by Peter Penner
Mr. Penner is a research engineer at the University of Illinois at Urbana-Champaign.
This article appeared in the Christian Century, March 12, 1980, pp. 285 ff.. Copyright by The Christian Century Foundation; used by permission. Current articles and subscription information can be found at www.christiancentury.org. This material was prepared for Religion Online by Ted and Winnie Brock.
Our inability to conserve energy is likely to destroy the earth’s ecosystem. As the future of food, energy supplies, capital goods and mineral ores grow increasingly scarce, the idea of taking resources by military force will be on the minds of many nations. What kind of world do we want to leave to our children’s children?
Since 1973, most of us have heard so much about "the energy crisis" that the phrase has lost all meaning. We have lived through a steady stream of energy price increases, presidential proclamations, severe-weather energy shortages and raging debate on the various energy-supply technologies. Life remains tolerable and changes slowly for most Americans, and huge numbers of people are skeptical or at least inactive. "Why should I care about energy?" they ask. "What can one person do in the shadow of gigantic energy corporations, impersonal public utilities, a hopelessly uncoordinated government and a populace that doesn’t seem to care?"
There are volumes of information available on what a household, a person, a business, or a legislator can do to reduce personal or national energy consumption. Most of these conservation steps could be implemented immediately or very soon. If anything is lacking, it is a commitment to conservation that goes beyond shortsighted moneysaving reasons to include long-term changes in the way we use energy. In other words, in the long run, why should an individual person care about energy?
Altruism and Energy Conservation
There are two sorts of reasons why energy conservation is so important right now. Those of the first category all relate to a notion of human responsibility toward current and future generations of humankind and to the ecosystem in general. Such reasons certainly reflect a classical Western view of the social contract, and those who don’t give a damn about anyone but themselves can skip this section and go on to the next. Those who skip will not stand alone; there is no clear consensus among scholars as to whether human beings possess any innate or biological altruism. If there is a natural sense of altruism, it is undoubtedly linked to some long-range sense of danger to the species and the Aristotelian instinct of self-preservation. In the absence of definitive data, for us to assert that humans do care about others or to make a pragmatic decision to care is little more than an act of faith. For those of us willing to take this step, the value of energy conservation can easily be understood.
Let me cite three major altruistic reasons to conserve energy. The first of these is that if we don’t do so, we are likely to destroy the earth’s ecosystem. Though this thesis is not very difficult to imagine or understand, it is a hard thing to prove. In the past decade, however, several reasonable analyses of world environmental futures have emerged, and they show a definite likelihood of environmental collapse sometime in the next hundred years. The most famous of these predictions was made in The Limits to Growth, published by the Club of Rome in 1974.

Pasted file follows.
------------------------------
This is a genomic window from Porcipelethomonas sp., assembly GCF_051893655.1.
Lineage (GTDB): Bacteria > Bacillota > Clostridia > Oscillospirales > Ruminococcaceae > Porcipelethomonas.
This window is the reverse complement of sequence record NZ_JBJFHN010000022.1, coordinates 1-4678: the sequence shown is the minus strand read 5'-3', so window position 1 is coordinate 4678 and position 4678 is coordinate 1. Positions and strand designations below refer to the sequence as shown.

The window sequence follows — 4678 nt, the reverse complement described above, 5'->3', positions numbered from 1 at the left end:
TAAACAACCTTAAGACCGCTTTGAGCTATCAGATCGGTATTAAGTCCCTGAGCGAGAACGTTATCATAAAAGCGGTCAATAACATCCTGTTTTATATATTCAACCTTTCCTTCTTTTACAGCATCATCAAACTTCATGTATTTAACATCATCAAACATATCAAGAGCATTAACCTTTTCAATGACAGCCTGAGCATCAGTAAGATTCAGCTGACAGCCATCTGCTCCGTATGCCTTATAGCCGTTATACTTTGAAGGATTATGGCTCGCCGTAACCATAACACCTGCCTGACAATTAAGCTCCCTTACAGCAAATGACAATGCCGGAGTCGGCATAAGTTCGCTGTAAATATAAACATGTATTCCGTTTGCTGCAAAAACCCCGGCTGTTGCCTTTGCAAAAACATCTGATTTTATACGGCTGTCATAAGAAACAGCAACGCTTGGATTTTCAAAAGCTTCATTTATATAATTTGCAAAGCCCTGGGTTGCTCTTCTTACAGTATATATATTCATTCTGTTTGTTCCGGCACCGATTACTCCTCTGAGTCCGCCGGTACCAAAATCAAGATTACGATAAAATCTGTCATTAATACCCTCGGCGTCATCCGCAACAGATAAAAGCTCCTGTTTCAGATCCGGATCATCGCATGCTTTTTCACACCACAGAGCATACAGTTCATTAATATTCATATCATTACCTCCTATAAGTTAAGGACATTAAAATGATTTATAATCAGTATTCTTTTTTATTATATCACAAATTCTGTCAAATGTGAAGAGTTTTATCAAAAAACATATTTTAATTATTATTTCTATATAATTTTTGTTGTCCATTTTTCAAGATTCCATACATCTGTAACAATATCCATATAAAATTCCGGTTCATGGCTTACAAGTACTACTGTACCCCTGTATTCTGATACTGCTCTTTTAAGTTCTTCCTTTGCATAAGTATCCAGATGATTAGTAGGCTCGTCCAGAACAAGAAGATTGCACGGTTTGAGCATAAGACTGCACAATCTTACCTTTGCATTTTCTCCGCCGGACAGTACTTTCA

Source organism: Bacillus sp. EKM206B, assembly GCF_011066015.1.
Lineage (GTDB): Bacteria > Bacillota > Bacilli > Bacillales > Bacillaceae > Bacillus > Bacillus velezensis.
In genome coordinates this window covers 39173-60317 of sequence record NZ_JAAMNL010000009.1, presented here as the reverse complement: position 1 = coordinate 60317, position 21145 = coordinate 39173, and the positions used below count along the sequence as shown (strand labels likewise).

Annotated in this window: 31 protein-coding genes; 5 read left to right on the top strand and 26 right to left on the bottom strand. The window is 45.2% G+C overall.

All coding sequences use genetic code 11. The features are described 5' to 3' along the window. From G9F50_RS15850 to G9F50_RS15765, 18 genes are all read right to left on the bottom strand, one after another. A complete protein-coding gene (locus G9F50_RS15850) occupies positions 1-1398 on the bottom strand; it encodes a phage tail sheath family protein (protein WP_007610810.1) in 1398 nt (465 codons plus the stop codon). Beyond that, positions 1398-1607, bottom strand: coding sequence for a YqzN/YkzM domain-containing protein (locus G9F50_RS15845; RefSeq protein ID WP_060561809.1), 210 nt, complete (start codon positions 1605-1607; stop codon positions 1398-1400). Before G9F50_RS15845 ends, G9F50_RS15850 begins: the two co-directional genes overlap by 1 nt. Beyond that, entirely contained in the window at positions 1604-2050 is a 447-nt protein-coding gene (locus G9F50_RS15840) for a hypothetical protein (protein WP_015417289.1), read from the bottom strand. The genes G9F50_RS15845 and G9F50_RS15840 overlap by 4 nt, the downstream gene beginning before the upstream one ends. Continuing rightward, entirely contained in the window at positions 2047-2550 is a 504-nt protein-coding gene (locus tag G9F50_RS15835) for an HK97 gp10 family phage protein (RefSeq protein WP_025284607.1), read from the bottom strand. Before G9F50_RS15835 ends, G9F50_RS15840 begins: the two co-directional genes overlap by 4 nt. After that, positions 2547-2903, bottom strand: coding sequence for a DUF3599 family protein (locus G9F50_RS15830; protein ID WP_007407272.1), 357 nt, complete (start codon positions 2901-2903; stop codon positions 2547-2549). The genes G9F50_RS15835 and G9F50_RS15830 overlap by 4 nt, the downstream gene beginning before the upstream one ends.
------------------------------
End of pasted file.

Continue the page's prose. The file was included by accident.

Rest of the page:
The Club’s researchers built an immense computer model of the world economy and let it advance through time along our present course of exponential energy growth. The result shows a prediction of world population peaking in about 2030.
After this time, the crude death rate exceeds the crude birth rate, so the population declines. Food per capita rises steadily throughout the twentieth century . . . but it declines sharply after 2015. Industrial output per capita reaches a maximum value of 375 dollars per person-year in 2015. The index of persistent pollution reaches a peak of 11 times the 1970 level of pollution in the year 2035. The behavior mode exhibited by the reference run is overshoot and decline. Population and capital grow past their sustainable physical limits and then return to a pre-industrial level of development. Growth is halted in this run through the effects of nonrenewable resource depletion [emphasis added].
The Club of Rome has since updated its findings without substantially altering its main conclusion.
With the use of very different methods of prediction, similar conclusions on world collapse have been reached by Willis Harmon’s group at the Stanford Research Institute. Harmon does not rely on complicated computer models such as the Club of Rome’s World 3. Instead he uses rough calculations and nonnumerical cybernetic analyses of social and technical trends. His results show a spectrum of possible world situations in the year 2000 ranging from "Manifest Destiny" to collapse. All of the successful future paths he finds require what he calls a "war on ecological problems." For all practical purposes, this means the implementation of worldwide energy conservation and renewable energy technologies.
Often cynics like to argue that the world is too complex a thing to model, even on a computer, and that something can always come along to save us. Yet if our energy consumption keeps increasing, there is nothing that can mitigate the adverse environmental impacts. We can argue all day as to whether the exact facts and figures in these predictions of doom are correct, but the fact is, ecosystems can be destroyed; Lake Erie is dead and supports no life. Anyone who thinks that the same thing can’t happen to the world ecosystems is working under a delusion.
The Roots of World Tension
The second altruistic reason emerges from a realistic assessment of the first. The Club of Rome report shows a future in which food, energy supplies, capital goods and mineral ores grow increasingly scarce. In such a situation, any economist can tell you, international competition for these resources will be fierce and tensions strong. The idea of taking resources by military force will be on the minds of many nations. By that time, nuclear power plants will be spread throughout the world, and it is predicted that more than 35 countries will possess nuclear weapons (as opposed to seven now). Ask yourself what the chances are that a country’s environmental problems might lead to catastrophe without also creating international military repercussions, possibly starting as an internal rebellion among a citizenry tired of its resource hardships, for which it blames the existing government.